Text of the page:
For many people, the word “hedgehog” may conjure up images of a speeding blue blur that stars in the second best selling video game series of all time, but the reality is more prickly. Capitalizing on their recent popularity, as well as the wild success of various other animal cafes, Roppongi hedgehog cafe, Harry gives visitors the opportunity to enjoy some cuteness therapy by getting up close and personal with the little spiky balls of fun.
Perhaps in part due to the runaway success of SEGA’s Sonic the Hedgehog video game franchise, the popularity of keeping hedgehogs as pets has taken off since their domestication began in the 1980’s. Jill Warnick, a breeder in the United States told the CS Monitor that demand has grown by a hundredfold in the last twenty years, and it’s not hard to see why. Their petite size and adorable faces are easy to love, and their amusing behavior keeps owners entertained for hours. Many people report cases of “tubing”, where the animals intentionally get their heads stuck in cardboard tubes. The behavior is so instinctive, that McDonald’s was even forced to redesign its McFlurry cups to prevent wild hedgehogs from injuring themselves while playing with trash.
For those who want to get in some first-hand play time without the burden of ownership, Tokyo’s Harry cafe provides a rare opportunity. A pun on the Japanese word for hedgehog ‘harinezumi’ (needle mouse), Harry offers half an hour of rodent companionship for 1,400 yen (30 minutes), or 2,800 yen (60 minutes). All the coffee you can drink is included, and you’re welcome to bring your own (nonalcoholic) beverages, but you’ll almost certainly be too busy to drink. There are dozens of hedgehogs in glass habitats lining the room. Just point out your desired hedgehog to one of the cafe’s employees, and they’ll bring it over to you in a box to play with.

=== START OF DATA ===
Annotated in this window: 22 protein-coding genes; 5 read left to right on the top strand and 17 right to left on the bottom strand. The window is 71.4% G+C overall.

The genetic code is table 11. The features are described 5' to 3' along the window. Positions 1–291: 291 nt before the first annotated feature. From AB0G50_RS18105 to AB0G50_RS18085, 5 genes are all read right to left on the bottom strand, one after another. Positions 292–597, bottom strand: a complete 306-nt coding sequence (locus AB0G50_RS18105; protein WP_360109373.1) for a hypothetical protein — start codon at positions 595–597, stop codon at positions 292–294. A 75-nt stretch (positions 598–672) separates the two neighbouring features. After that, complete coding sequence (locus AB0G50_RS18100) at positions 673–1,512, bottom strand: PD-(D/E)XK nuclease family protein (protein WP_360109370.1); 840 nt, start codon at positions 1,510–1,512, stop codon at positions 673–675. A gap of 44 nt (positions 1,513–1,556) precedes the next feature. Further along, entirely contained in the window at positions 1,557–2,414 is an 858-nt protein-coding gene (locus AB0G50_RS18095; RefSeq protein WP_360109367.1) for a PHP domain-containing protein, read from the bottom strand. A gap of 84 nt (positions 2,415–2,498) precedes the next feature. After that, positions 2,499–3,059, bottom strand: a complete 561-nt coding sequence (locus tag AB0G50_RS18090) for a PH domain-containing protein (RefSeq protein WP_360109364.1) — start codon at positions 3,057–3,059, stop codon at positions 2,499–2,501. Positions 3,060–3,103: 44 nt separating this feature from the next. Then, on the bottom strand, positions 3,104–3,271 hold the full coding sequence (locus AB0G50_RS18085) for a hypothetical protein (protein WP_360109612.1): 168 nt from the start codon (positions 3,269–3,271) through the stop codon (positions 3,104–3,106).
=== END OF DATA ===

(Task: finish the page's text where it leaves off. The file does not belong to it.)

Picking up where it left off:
As the name suggests, they’re covered in spikes, so pick them up carefully from below. Excess contact with the needles will make them flinch, so just hold them gently and let them walk up and down your arms. Naturally, as nocturnal creatures, they’re likely to get tired, at which point they may even take a nap in your hand! This is your chance to gently pet their bellies and the soft fur where the spikes end. For 540 yen extra, you can also feed them worm treats, as hedgehogs are insectivores.
Harry is a one-minute walk from Roppongi Station, and also operates a rabbit cafe on the second floor called Ms. Bunny, so it’s a one-stop shop to relax and make some furry friends.
If you really fall for one of the residents, the hedgehogs are for sale as well. They’re a pretty steep investment at $300 to $400USD a pop, but who can put a price on love? Plus, if you do decide to purchase one, your visit is free! So stop by for a relaxing afternoon of playing with unusual animals, and who knows, you might even make a friend for life.
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